At heart this is a sentimental Bildungsroman for a college young man who’s tending what he thinks is a broken heart, but written from the perspective of a 60 year old.
It's a straightforward murder mystery, and one which King saturates with his own usual quivers-and-shudders here and there to keep you alert.
I had a few problem with it. It's not the story itself that's the problem. The scene of the amusement park with a dark history is a surprisingly underused setting in thriller fiction, and the overall details and description give the book a "ring-true" portrayal of the epoch.
The protagonist tells the story of his summer at the park when he was 21 when he was desolated from an ill-fated college love. His friends and fellow carnival employees are lively and unique characters (on the surface).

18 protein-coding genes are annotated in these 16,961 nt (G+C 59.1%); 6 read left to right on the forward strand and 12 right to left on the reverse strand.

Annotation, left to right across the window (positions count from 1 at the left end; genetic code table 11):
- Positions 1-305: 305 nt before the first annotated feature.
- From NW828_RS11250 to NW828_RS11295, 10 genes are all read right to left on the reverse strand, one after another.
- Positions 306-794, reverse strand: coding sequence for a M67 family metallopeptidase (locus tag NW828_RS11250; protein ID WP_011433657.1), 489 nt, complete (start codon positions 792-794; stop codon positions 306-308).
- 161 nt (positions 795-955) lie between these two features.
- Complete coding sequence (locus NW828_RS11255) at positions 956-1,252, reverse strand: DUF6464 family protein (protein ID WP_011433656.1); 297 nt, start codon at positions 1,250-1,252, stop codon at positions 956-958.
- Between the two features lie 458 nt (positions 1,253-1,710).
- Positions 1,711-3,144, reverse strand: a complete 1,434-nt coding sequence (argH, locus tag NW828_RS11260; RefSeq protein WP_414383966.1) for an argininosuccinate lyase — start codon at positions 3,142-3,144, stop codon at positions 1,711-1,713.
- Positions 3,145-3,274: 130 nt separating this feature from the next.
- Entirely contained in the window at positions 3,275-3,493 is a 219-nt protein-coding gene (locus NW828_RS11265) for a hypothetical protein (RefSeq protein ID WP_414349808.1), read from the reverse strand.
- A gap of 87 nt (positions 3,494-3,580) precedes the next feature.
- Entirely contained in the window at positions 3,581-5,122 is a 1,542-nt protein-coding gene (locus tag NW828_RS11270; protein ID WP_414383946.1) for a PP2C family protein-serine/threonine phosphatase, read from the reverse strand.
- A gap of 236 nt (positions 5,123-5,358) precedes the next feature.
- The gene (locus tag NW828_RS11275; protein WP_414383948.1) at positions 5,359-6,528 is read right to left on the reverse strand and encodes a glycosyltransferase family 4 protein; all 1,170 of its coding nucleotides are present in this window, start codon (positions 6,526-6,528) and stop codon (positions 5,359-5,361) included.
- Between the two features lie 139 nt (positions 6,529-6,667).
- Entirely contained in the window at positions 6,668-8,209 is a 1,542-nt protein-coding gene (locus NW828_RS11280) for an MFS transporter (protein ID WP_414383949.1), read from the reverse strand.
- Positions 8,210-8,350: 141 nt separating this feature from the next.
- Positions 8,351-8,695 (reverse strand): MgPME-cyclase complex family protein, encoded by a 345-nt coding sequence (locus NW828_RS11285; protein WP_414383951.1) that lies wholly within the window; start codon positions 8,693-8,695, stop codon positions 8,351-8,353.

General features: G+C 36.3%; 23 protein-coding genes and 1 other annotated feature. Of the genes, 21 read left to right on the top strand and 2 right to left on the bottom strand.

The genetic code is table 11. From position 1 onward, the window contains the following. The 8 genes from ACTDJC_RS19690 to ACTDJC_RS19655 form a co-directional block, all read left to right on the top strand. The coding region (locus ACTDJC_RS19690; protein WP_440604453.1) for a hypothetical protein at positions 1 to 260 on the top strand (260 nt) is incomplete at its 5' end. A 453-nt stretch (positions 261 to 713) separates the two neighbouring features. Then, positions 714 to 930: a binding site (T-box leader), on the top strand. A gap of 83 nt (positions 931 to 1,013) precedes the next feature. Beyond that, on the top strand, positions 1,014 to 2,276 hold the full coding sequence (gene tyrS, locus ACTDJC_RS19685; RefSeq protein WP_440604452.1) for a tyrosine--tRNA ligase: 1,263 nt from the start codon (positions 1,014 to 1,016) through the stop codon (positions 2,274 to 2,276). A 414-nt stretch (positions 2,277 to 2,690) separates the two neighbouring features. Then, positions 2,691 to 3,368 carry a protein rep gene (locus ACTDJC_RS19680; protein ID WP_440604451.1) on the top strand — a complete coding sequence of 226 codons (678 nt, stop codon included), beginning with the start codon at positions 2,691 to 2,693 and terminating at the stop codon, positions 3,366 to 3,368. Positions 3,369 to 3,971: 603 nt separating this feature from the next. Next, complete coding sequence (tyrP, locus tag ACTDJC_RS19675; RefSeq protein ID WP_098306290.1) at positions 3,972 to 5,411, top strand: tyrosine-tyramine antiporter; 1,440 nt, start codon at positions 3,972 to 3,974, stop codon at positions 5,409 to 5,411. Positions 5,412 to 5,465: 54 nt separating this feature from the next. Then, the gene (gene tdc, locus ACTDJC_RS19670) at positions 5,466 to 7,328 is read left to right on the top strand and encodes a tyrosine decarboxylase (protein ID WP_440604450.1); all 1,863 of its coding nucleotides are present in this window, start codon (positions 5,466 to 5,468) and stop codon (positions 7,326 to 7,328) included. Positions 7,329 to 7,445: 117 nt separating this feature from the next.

What was missing for me, and why this book is only three stars, is the "life" (or lack thereof) of the characters beyond the surface. The characters from "The Stand" are some of the most rounded in all of literature. Not with the ones here.
Another main ingredient lacking is the dialogue and how the characters interact. The interactions move the plot along, but they rarely feel like real people talking. The fact that the book is aimed at the pulp-paperback market is no excuse.